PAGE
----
Henry Schein, Inc., Petitioner v. Archer and White Sales, Inc.

Summarized by:

  • Court: U.S. Supreme Court Certiorari Granted
  • Area(s) of Law: Arbitration
  • Date Filed: June 15, 2020
  • Case #: 19-963
  • Judge(s)/Court Below: 935 F.3d 274 (5th Cir. 2019)
  • Full Text Opinion

Whether a provision in an arbitration agreement that exempts certain claims from arbitration negates an otherwise clear and unmistakable delegation of questions of arbitrability to an arbitrator.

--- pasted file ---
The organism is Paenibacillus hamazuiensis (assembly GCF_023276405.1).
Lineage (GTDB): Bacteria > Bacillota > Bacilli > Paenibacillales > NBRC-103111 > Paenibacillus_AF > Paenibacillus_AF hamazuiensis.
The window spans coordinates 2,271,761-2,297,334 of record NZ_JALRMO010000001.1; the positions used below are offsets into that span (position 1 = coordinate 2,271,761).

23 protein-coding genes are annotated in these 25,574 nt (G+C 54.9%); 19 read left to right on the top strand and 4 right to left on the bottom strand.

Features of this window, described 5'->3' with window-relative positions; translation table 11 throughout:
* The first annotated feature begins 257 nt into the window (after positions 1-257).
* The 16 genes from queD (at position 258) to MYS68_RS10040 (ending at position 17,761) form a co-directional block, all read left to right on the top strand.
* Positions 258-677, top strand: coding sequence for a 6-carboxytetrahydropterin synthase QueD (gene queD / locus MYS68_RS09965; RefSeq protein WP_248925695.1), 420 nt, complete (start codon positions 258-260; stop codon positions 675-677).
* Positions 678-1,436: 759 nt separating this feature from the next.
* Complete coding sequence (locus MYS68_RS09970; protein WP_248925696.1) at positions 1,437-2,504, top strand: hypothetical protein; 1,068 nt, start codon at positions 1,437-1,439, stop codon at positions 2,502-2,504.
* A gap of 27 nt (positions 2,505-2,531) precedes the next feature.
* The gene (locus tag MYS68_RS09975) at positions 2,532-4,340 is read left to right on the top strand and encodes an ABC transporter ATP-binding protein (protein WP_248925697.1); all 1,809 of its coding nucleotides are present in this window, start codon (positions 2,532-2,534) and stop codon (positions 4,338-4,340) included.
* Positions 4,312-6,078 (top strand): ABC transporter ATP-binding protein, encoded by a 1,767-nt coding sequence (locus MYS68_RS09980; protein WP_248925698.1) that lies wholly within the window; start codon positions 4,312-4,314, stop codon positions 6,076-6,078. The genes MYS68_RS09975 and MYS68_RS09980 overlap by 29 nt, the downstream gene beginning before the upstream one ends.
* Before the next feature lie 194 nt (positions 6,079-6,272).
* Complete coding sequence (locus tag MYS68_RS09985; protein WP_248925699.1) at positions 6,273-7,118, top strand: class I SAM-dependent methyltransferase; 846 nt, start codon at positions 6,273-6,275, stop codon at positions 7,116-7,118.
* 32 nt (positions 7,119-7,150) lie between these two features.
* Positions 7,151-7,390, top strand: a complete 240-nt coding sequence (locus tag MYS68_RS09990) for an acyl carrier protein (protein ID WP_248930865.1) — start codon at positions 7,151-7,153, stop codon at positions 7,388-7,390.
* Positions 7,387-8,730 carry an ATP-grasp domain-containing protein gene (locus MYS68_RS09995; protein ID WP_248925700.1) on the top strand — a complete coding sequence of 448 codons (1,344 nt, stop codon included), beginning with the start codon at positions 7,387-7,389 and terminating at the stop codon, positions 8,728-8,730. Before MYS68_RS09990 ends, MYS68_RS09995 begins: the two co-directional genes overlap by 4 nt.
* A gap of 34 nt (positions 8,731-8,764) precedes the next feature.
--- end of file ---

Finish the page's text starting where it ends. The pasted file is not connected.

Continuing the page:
The Federal Arbitration Act enables parties to elect arbitration as a means of solving disputes by normalizing arbitration as opposed to seeking out the court for the solving of disputes. First Options of Chicago, Inc. v. Kaplan, 514 U.S. 938, 944 (1995), established that arbitrators may “arbitrate arbitrability” so long as parties make it “clear and unmistakable” that their intent is to bypass the court in making the arbitrability decision. After a dispute arose between Petitioner and Respondent’s agreement, Petitioner moved for arbitration per the terms of the agreement. Petitioner’s motion was granted, then vacated, and the court of appeals affirmed. Petitioner then filed for a stay of further proceedings with the Supreme Court of the United States where the Court vacated the court of appeals’ judgement and remanded for the court of appeals to decide if the parties actually intended the arbitrability issue to be decided by an arbitrator. The court of appeals found it was not clear whether there was a carve-out provision, therefore once the stay was cleared, Petitioner filed for another stay which is at issue here. Petitioner argues that the country is split on this question and the Court must provide guidance. Additionally, Petitioner argues that the lower court’s reasoning runs afoul to the principle that the intentions of the parties should be adhered to.

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